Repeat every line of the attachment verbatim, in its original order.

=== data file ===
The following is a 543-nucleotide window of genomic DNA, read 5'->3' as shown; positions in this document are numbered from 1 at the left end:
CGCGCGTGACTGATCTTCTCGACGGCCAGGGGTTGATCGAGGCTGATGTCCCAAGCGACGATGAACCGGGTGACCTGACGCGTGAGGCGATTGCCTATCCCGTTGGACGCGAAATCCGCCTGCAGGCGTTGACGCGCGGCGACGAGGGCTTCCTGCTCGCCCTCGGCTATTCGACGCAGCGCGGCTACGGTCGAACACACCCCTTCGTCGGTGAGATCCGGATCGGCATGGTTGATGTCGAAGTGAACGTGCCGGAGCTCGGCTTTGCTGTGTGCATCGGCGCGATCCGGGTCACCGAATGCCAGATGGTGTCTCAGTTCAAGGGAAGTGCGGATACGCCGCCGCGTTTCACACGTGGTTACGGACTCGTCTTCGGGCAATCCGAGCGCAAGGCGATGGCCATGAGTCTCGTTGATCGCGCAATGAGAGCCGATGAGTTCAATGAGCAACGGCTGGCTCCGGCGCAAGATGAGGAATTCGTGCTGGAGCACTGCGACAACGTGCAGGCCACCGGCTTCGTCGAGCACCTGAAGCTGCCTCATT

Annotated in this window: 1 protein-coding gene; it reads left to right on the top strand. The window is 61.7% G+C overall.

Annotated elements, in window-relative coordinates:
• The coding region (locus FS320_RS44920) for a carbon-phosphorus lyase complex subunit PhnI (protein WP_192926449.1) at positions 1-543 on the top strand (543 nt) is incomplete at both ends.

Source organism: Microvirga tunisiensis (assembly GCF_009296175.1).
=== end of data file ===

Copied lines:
The following is a 543-nucleotide window of genomic DNA, read 5'->3' as shown; positions in this document are numbered from 1 at the left end:
CGCGCGTGACTGATCTTCTCGACGGCCAGGGGTTGATCGAGGCTGATGTCCCAAGCGACGATGAACCGGGTGACCTGACGCGTGAGGCGATTGCCTATCCCGTTGGACGCGAAATCCGCCTGCAGGCGTTGACGCGCGGCGACGAGGGCTTCCTGCTCGCCCTCGGCTATTCGACGCAGCGCGGCTACGGTCGAACACACCCCTTCGTCGGTGAGATCCGGATCGGCATGGTTGATGTCGAAGTGAACGTGCCGGAGCTCGGCTTTGCTGTGTGCATCGGCGCGATCCGGGTCACCGAATGCCAGATGGTGTCTCAGTTCAAGGGAAGTGCGGATACGCCGCCGCGTTTCACACGTGGTTACGGACTCGTCTTCGGGCAATCCGAGCGCAAGGCGATGGCCATGAGTCTCGTTGATCGCGCAATGAGAGCCGATGAGTTCAATGAGCAACGGCTGGCTCCGGCGCAAGATGAGGAATTCGTGCTGGAGCACTGCGACAACGTGCAGGCCACCGGCTTCGTCGAGCACCTGAAGCTGCCTCATT

Annotated in this window: 1 protein-coding gene; it reads left to right on the top strand. The window is 61.7% G+C overall.

Annotated elements, in window-relative coordinates:
• The coding region (locus FS320_RS44920) for a carbon-phosphorus lyase complex subunit PhnI (protein WP_192926449.1) at positions 1-543 on the top strand (543 nt) is incomplete at both ends.

Source organism: Microvirga tunisiensis (assembly GCF_009296175.1).